The CTO of COLETEK (Luke Cole) originally worked for Hemisphere GPS as a "Robotics Engineer" implementing auto-guidance solutions for agriculture tractors and quadbikes. Luke Cole also worked at Location Aware Technologies (433) developing indoor tracking devices. And also worked for leading research institutes such as NICTA, CSIRO and ANU Robotics System Lab (lead by Alex Zelinsky).
Lance Cole has also worked at NICTA and has a background of various hardware development, such as working for a contract company to the US millary (EOS), building the Common Remotely Operated Weapon Station (CROWS).
Windsor is an inner northern suburb of Brisbane. It is largely residential, featuring many old Queenslanders, although there is also considerable retail commercial activity, primarily concentrated along Lutwyche and Newmarket Roads.
Brisbane Lord Mayor Campbell Newman is a resident of the suburb.
Prior to December 1968 the suburb was served by frequent Brisbane City Council tram services along Lutwyche Road, with routes converging from Chermside, Kalinga (until 1962), Stafford, and Grange the latter tram line branching off Lutwyche Road at Maygar street, on the border of Lutwyche and Windsor. These services combined to provide the suburb with an off-peak service of a tram every 2½ minutes along Lutwyche Road in the late 1950s.
Two former tramway electrical substations remain features of Lutwyche Road, near Albion Road. One of these now houses the heritage collection of the Queensland Electrical Engineers Association.
The southern part of Windsor in and around Swan Terrace was known as "Swan Hill" and was named after an early landowner.
Downey Park, the so-called "home of women's sport in Brisbane" is located in Windsor.
The 1974 floods affected the suburb. Various streets close to Breakfast Creek were affected.
The North-South Bypass Tunnel will emerge close to Campbell Street, Bowen Hills. Several businesses along Lutwyche Road in Windsor have been resumed as part of this process and as part of the inner-northern busway project. Several of these businesses have protested the City Council's moves.
Windsor is an Australian town in the state of New South Wales, situated on the Hawkesbury River, and located in the north-western outskirts of the present-day Sydney metropolitan area. The current population is 1864 (Census 2001).
Windsor is the third-oldest place of British settlement on the Australian continent. Settlement at the location was first established about 1791, near the head of navigation on the Hawkesbury River (known as Deerubbin in Dharuk) and taking advantage of the fertile river flats for agriculture. The area was originally called Green Hills, but renamed Windsor (after Windsor in England). The town was officially proclaimed in a Government and General Order issued from Government House, Sydney, dated 15 December 1810, Governor Lachlan Macquarie having "marked out the district of Green Hills", which he called Windsor, after Windsor-on-the-Thames. Whilst in Windsor, Macquarie ordered the main institutions of organised settlement to be erected, such as a church, a school-house, a gaol and a "commodious inn". Of these new buildings, the most imposing was Francis Greenway's Saint Matthew's Anglican Church, of which Macquarie himself chose the site. In 1813 a report was given to Governor Macquarie from Earl Bathurst detailing a proposed invasion of the Hawkesbury River by France. This planned invasion that did not eventuate, targeted the Windsor grainary in order to cut off supply to Sydney, showing the relative importance of this new settlement on a global scale.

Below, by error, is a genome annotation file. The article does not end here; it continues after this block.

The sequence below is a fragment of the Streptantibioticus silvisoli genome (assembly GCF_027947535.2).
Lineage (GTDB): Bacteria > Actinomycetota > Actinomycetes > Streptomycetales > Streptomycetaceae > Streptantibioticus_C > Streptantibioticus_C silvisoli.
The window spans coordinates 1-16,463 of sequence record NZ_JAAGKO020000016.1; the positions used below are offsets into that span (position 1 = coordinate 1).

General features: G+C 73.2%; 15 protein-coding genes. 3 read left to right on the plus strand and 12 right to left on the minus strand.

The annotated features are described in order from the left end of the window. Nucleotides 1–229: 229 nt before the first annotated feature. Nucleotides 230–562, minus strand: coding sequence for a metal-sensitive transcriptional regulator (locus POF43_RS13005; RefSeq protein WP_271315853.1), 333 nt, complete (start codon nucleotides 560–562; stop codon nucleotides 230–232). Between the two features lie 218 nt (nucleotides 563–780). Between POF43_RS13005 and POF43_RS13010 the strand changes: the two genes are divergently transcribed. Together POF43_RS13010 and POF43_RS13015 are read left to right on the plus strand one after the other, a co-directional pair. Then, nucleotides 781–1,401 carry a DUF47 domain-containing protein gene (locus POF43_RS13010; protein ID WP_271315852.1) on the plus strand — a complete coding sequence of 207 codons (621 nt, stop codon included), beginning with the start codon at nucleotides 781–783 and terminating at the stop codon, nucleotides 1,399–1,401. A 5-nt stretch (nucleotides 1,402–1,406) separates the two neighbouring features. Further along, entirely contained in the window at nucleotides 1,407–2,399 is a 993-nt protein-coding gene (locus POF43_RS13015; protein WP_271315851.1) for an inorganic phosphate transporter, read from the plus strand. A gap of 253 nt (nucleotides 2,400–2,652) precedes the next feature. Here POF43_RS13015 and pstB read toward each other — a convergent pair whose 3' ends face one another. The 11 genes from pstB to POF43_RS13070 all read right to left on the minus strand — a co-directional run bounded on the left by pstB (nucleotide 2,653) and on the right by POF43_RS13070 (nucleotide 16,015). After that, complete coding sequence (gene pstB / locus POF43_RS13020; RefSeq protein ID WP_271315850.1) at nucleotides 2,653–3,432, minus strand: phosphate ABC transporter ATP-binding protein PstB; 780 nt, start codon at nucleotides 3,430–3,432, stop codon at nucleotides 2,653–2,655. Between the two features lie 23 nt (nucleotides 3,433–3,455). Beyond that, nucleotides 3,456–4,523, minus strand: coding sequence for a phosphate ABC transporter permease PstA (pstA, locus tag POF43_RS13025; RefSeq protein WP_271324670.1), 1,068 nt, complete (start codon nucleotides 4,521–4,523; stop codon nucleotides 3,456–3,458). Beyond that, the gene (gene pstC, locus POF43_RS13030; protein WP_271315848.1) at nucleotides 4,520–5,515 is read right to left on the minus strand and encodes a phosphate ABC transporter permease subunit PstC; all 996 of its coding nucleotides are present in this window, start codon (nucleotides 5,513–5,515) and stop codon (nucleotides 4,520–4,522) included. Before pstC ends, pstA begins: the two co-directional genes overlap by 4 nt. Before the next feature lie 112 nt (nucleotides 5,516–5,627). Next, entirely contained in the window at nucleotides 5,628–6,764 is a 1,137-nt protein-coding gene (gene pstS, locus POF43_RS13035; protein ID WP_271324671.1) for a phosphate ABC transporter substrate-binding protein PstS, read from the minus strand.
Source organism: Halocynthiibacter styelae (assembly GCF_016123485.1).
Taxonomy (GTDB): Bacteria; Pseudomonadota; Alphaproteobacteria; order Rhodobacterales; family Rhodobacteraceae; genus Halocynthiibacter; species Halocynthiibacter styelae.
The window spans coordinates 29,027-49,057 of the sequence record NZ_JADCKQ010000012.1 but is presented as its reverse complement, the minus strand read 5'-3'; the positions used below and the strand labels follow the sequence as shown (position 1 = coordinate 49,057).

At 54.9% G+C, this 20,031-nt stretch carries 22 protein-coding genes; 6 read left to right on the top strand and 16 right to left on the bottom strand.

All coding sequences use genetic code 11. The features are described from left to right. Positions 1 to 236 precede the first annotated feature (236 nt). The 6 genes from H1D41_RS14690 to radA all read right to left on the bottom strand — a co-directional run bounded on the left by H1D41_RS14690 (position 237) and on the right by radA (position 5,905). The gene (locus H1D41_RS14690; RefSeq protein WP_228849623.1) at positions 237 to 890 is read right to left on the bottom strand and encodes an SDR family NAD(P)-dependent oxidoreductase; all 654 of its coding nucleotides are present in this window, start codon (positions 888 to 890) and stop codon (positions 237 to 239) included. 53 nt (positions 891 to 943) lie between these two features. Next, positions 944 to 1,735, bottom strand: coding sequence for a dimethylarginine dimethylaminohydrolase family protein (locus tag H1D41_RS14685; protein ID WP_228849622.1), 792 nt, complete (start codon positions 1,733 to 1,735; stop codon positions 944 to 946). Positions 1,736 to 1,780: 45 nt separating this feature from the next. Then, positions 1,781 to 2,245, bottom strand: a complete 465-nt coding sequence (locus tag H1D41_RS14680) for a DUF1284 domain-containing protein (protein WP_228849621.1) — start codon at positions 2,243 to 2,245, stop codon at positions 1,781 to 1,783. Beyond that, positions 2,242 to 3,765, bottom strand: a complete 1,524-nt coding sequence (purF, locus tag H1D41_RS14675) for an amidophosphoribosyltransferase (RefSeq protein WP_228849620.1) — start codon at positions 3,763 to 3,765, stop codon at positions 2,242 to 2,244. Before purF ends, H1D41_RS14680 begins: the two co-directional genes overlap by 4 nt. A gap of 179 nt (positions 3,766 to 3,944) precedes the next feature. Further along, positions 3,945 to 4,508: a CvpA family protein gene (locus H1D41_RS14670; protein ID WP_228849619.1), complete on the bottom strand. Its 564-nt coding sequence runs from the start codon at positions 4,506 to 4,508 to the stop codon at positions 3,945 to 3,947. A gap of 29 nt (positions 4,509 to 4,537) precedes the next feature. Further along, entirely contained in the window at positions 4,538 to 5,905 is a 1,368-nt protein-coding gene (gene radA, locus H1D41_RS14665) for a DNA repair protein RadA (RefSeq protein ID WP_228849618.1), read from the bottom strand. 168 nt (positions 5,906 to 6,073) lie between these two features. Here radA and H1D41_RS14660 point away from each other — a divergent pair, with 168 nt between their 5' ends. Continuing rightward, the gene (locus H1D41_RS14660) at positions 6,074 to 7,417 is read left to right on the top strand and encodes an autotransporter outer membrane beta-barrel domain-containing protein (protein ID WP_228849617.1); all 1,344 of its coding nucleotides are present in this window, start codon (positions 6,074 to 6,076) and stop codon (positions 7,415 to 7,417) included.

Windsor is about 60 kilometres north-west of Sydney, and the location was chosen because of the agricultural potential of the area, and because the location was accessible by coastal shipping from Sydney. It was known as the "bread basket", ensuring the survival of the starving colony. The extensive agriculture caused major silting in the Hawkesbury River, by the 1890s the river had become so blocked with silt, ships could not travel up to Windsor from the coast. By then the railway, in 1864, and the road, in 1814, had been built.
Many of the oldest surviving European buildings in Australia are located at Windsor.